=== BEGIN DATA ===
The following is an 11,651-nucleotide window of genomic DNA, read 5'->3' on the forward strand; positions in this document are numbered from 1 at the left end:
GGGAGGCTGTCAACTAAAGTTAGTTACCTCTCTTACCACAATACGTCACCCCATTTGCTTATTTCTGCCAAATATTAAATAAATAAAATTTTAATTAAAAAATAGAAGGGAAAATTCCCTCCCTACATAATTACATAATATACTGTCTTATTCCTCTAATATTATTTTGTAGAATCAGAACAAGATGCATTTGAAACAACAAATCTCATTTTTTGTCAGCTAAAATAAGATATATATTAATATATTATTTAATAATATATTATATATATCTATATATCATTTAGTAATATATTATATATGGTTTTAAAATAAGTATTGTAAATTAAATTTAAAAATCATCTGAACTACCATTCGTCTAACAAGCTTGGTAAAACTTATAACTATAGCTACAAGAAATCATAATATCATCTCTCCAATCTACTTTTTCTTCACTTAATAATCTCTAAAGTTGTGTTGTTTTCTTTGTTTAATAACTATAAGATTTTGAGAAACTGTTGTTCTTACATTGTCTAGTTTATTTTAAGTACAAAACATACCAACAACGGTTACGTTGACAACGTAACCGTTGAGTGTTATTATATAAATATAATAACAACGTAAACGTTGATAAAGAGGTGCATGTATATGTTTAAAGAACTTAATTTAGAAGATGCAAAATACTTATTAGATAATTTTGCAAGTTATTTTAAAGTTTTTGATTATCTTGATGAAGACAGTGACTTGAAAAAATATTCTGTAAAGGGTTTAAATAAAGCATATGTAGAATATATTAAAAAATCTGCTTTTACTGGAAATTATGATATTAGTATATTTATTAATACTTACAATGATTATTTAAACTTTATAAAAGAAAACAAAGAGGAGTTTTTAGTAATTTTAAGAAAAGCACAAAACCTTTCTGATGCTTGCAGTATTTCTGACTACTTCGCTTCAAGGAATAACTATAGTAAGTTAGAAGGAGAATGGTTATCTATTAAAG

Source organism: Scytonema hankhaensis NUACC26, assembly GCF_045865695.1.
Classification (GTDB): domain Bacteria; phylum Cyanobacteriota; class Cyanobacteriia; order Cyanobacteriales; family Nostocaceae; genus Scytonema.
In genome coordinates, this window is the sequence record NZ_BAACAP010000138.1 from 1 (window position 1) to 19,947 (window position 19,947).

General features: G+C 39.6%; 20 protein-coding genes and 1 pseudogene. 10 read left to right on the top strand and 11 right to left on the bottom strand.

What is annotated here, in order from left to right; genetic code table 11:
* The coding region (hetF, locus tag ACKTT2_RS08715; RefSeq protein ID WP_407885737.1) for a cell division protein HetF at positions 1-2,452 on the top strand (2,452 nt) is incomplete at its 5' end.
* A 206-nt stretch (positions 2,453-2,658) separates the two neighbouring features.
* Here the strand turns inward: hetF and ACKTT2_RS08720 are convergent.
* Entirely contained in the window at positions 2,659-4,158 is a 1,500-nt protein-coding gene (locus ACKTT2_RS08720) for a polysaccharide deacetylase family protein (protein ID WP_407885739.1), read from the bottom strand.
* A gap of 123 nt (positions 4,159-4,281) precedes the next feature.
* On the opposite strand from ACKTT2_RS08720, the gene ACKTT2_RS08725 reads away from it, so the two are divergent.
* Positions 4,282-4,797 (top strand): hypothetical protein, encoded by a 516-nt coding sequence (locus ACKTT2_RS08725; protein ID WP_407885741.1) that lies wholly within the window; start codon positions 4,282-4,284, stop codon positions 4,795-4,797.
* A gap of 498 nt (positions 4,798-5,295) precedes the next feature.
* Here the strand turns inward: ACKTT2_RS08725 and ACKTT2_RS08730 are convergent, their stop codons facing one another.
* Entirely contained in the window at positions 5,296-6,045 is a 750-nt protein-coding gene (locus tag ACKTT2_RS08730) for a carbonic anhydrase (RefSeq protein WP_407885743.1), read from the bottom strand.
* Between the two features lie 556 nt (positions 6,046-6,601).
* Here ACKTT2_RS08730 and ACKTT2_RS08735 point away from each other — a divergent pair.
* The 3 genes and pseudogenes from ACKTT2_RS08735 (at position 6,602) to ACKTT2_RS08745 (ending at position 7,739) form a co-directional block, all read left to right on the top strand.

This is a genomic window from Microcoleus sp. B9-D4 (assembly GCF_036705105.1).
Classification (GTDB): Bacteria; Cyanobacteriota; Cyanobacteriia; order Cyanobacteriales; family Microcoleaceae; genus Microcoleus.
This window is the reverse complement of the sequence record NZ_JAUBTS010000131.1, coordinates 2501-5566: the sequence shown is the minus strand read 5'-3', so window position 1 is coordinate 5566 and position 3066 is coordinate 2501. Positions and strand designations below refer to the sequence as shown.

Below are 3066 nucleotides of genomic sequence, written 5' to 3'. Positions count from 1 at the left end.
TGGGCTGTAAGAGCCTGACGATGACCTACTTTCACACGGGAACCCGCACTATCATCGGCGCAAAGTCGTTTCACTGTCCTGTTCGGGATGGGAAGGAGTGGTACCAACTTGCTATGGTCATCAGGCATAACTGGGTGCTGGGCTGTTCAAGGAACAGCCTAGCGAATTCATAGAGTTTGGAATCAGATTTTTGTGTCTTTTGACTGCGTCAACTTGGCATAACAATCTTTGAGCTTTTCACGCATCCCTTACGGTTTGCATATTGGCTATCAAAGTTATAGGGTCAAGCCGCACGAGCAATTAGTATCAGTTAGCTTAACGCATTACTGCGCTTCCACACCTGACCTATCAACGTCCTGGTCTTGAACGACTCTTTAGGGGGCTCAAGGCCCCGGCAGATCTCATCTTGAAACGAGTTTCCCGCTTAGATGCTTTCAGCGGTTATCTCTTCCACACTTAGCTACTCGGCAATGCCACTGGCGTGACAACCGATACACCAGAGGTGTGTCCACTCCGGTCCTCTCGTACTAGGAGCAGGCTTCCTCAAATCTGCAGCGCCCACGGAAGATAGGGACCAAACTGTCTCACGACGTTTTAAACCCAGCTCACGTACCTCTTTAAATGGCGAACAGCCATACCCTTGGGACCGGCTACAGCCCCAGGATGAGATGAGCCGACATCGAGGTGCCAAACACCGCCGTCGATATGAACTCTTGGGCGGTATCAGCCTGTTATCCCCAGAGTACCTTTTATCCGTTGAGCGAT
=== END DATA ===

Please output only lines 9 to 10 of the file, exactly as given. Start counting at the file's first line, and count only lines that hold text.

* A 206-nt stretch (positions 2,453-2,658) separates the two neighbouring features.
* Here the strand turns inward: hetF and ACKTT2_RS08720 are convergent.